The report offers near-term and long-term suggestions to battle and defeat the problem. It’s near-term solution is to prioritize expanding access to treatment in underserved areas.
“This would require working with physicians and hospitals in underserved areas to encourage providers to obtain the waiver required to prescribe opioid treatments to their patients,” the report says, noting that “Vermont offers an excellent model for expanding access to opioid treatment.”
Ohio In Crisis As Kasick Bones Up On Foreign Relations
For the long term, Ohio needs to do a lot more of what Kasich has failed to do with labor markets, which is to create more and better jobs, faster, especially in rural areas where resident with low education levels can’t move to areas where the jobs are.
Counties that were economically struggling in 2010, after the Great Recession swept through Ohio like it did nearly all other states, were more likely to have higher opioid overdose rates in 2015. Meanwhile, higher labor participation rate in 2010 appear to be associated with a lower overdose death rate in 2015.
“We find that counties that experienced a larger decline in manufacturing employment during the Great Recession had higher overdose rates in 2015,” the report says.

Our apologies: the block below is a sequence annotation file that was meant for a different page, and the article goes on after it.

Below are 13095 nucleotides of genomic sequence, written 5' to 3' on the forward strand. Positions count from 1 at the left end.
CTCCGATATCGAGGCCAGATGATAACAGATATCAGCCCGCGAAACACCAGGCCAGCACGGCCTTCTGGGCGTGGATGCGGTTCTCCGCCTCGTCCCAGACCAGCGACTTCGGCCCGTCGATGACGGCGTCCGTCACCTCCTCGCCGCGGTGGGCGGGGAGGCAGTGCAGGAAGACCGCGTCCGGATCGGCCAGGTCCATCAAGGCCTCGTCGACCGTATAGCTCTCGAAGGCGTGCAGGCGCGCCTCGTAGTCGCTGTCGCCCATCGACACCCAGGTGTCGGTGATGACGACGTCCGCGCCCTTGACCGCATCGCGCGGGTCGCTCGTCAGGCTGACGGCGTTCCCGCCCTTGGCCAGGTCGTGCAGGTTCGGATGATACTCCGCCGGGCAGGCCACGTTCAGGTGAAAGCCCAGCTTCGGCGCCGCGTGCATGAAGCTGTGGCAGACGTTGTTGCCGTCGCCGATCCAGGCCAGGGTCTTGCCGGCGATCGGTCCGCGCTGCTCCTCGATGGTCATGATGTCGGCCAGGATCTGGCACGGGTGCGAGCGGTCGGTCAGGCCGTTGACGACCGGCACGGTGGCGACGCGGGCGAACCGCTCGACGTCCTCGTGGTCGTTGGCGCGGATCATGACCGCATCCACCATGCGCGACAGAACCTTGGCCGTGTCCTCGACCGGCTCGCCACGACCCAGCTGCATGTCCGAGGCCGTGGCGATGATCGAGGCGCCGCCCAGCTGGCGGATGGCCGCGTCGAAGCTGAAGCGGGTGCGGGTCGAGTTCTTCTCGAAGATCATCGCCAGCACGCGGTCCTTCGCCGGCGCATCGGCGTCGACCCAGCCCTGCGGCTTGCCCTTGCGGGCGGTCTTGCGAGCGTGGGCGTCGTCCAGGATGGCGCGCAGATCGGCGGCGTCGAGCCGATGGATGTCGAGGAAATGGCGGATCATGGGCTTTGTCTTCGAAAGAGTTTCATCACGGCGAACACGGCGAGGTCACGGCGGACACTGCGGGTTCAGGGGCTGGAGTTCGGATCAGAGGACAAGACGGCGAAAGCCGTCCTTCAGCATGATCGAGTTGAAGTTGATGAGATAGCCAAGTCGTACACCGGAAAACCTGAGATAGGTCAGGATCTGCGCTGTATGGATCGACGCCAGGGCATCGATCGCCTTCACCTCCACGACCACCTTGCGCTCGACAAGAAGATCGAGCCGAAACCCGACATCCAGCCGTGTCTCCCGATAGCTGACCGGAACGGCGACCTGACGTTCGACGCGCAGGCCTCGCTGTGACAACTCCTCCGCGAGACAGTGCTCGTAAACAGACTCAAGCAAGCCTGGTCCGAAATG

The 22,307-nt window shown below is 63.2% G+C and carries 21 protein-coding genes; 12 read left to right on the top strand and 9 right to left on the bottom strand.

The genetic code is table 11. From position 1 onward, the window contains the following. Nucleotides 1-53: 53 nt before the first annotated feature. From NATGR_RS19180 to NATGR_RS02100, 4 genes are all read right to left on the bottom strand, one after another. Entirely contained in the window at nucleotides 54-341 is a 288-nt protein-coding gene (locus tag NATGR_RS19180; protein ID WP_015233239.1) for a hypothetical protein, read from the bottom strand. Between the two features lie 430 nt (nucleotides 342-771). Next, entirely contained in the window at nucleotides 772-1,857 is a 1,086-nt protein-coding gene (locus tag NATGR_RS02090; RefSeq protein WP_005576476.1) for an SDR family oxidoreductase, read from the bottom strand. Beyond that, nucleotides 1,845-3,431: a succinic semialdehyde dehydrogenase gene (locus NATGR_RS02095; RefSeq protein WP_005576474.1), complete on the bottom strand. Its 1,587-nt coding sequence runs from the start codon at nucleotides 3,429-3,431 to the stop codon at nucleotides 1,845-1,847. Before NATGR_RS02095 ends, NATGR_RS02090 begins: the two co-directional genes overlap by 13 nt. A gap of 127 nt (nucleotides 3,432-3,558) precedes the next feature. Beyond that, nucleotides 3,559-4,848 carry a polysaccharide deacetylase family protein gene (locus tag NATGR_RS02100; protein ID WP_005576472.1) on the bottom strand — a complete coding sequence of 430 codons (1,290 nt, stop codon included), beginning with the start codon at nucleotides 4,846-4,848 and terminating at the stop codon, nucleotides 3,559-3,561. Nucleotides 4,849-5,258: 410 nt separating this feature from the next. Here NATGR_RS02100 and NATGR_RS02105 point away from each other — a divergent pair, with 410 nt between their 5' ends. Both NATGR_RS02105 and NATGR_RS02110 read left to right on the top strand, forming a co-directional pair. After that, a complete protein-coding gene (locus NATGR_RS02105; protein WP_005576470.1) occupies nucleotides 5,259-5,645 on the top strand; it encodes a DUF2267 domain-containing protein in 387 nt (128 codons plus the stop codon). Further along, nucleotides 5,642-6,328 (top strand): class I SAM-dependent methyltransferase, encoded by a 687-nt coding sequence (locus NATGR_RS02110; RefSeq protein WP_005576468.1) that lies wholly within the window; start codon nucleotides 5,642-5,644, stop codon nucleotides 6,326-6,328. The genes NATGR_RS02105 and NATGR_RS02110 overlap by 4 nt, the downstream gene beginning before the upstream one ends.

Not surprisingly, poverty was another factor cited by report authors for its association with drug overdoses. Counties with a higher poverty rate in 2010, the report notes, had high rates of overdose deaths in 2015.
Since Kasich became governor, Ohio’s ranking for its education system has dropped from 5th place, under his predecessor, Democratic Gov. Ted Strickland, to 23rd nationally, in large part due to cutting the state share for education and for spending billions on for-profit charter schools that generally perform worse than the worst public schools they compete with.
While Kasich is boning up on foreign policy issues, as he transitions from elected state CEO to wandering independent in search of his old Republican Party that may no longer be in tact, he ought to finish his second term by focusing on the debris field he’s left behind instead of dreaming of a third run for the White House in 2020.
“To compare the grim numbers in the report to other grim numbers from other kinds of deaths, the current number of overdose deaths are greater than the peak number of car crash deaths (1973), AIDS deaths (1995), and gun-related deaths (1993) (Katz 2017). Drug overdoses are now the leading cause of death for Americans under 50 years old nationally (Quinones 2017).”
State Rep. Nickie J. Antonio, D-Lakewood, the lead Democrat on the Ohio House’s Health Committee, read the report and offered some sober comments on Ohio’s opioid overdose and addiction emergency.
“This report confirms that treatment is necessary to stem the tide of this opioid crisis, and clearly we do not have enough treatment options currently available,” Antonio said. “We can do better. We must do better. Taxpayers deserve better economic opportunities, a strong and affordable educational foundation, and greater access to healthcare services – all things that we know will prevent opioid addiction and abuse.”